Finally, an ACH for $1,000 is pulled from the master account directly:

Master Account #Subledger #Balance
2000012345 (Implicit)($500)

Note that the implicit subledger is now negative; however, the sum of the subledger still correctly reflects the master account's balance. It is good practice to transfer subledger funds to the master account before spending the money. Ideally the implicit balance should match the master balance.

Subledger Types

COS supports two types of subledgers. The first type is called a passthrough ledger. In a passthrough ledger the subledger balance can go negative, and only the master balance will be used in transaction decisions.

The other type is called a direct ledger. Under a direct ledger the subledger balance will be used in transaction decisions. The implicit subledger cannot go negative.

A direct ledger system can be more difficult to manage, since in order to withdraw funds from the master account, the funds must be transferred from its subledger accounts to the implicit master account. For this reason, it is recommended to use a passthrough ledger configuration whenever possible.

The example below illustrates a use case where a partner is using subledgers for their program and how transactions on the subledgers would be decisioned based on the subledger type.

PassthroughKey FeaturesDirect
YesInstantaneous rollup of transactions to the master account balanceYes
YesFully routable on all payment rails (i.e. ACH, Wires, RTP, etc.)Yes
YesSupports webhooks on subledger events (such as inbound transactions)Yes
YesReflects balance of transactions cleared against accountYes
YesSubledger can carry a negative balanceNo
YesWill allow transactions to clear against subledger when balance < $0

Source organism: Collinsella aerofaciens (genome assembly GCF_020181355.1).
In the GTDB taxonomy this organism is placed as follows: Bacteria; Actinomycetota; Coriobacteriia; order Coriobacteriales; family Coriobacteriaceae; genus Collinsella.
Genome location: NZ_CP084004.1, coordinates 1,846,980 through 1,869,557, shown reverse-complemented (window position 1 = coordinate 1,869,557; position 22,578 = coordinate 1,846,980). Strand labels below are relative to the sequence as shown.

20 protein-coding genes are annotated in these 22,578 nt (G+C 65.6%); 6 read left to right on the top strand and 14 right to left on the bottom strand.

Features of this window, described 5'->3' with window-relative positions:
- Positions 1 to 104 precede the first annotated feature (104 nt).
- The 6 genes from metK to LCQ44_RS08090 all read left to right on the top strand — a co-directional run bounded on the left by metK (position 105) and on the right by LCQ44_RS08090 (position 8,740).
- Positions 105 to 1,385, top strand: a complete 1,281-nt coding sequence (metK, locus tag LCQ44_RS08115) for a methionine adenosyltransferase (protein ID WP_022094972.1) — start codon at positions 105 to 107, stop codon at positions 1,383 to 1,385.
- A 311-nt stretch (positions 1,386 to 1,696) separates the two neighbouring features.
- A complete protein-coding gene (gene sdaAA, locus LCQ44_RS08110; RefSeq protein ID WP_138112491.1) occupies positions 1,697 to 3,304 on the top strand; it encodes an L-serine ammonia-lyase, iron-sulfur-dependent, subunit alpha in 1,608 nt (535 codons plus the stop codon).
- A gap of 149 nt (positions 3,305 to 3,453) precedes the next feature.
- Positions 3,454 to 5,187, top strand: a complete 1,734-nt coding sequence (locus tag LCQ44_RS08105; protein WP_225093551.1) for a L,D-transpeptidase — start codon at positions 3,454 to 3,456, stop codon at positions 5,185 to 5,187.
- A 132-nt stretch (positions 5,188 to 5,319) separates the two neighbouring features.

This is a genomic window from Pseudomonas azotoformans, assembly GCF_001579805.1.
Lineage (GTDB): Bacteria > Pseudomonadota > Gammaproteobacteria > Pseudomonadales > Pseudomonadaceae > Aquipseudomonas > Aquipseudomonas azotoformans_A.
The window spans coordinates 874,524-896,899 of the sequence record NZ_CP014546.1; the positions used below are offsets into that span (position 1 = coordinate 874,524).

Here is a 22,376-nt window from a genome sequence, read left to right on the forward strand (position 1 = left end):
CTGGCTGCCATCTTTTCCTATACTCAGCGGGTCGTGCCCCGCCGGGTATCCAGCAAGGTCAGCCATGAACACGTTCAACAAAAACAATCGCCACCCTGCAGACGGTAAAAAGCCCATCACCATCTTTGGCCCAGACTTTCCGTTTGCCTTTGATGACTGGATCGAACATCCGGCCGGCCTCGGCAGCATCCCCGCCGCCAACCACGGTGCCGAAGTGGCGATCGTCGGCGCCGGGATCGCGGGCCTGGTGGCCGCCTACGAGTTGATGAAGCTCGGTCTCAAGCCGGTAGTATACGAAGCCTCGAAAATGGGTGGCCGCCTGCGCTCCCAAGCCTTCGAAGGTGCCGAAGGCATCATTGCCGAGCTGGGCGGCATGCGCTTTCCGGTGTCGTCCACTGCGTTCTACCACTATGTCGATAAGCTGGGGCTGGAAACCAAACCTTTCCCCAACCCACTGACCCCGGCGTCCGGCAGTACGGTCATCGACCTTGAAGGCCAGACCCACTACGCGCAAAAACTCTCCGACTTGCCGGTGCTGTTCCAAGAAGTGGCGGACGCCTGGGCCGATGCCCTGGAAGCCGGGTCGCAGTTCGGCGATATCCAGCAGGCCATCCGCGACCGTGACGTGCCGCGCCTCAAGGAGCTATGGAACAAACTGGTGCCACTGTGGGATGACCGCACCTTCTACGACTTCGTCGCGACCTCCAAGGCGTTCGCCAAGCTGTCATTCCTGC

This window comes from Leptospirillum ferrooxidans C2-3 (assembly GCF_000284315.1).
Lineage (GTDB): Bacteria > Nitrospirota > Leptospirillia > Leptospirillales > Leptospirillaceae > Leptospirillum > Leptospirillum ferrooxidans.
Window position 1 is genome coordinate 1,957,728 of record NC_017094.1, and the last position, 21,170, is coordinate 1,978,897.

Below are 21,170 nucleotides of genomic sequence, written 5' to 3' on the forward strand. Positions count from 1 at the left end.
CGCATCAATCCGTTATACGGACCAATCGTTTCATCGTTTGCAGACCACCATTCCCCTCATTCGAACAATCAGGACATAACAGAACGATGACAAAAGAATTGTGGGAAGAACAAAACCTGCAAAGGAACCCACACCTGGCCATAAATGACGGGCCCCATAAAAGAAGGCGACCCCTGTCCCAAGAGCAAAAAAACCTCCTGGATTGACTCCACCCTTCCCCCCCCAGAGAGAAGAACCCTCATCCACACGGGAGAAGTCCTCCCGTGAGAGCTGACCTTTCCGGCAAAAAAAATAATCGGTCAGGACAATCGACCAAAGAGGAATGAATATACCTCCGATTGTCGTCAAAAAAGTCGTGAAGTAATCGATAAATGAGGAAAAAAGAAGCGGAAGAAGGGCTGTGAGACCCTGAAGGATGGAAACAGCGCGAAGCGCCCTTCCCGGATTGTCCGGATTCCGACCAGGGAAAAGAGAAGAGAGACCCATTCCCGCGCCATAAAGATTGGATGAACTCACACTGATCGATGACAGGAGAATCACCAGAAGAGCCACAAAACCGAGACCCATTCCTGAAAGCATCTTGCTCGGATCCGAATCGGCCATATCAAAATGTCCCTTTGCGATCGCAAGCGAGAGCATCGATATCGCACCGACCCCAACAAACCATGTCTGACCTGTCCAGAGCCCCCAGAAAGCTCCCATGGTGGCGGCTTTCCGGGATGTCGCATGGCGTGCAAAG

(as long as the master account has sufficient funds)
NoBest for model where funds availability is managed at the subledger levelYes
YesBest for model where funds availability is managed outside of subledger with need for visibility and efficiency of transactional flows with co-mingled fundsNo

Opening Subledgers

Subledgers can be opened under any master account, such as a checking or savings account. The only information required is the master account number and Title field. The Title is typically set to the name of the partner. Subledgers also support a beneficiary profile for storing additional data such as the name and address associated with the subledger. Your implementation manager will assist you with any questions related to the data used to populate these fields, as they can vary by use case and program.

Once opened, the subledger is ready to transact usually within a few seconds or less. Note that the various payment rails (ACH, Wires, RTP, etc.) may take a short amount of time to synchronize and become "aware" of the new subledger.

POST /core/v1/dda/subaccounts
  "masterAccountNumber": "2001231234",
  "title": "Acme Co",
  "beneficiary": {
    "referenceId": "ABC789",
    "entityName": "Acme Co",
    "streetAddress1": "400 Business Street",
    "streetAddress2": "Suite 123",
    "city": "New York",
    "state": "NY",
    "postalCode": "10025",
    "countryCode": "US",
    "phoneNumber": "2015551234",
    "emailAddress": "[email protected]",
    "notes": "Testing 123"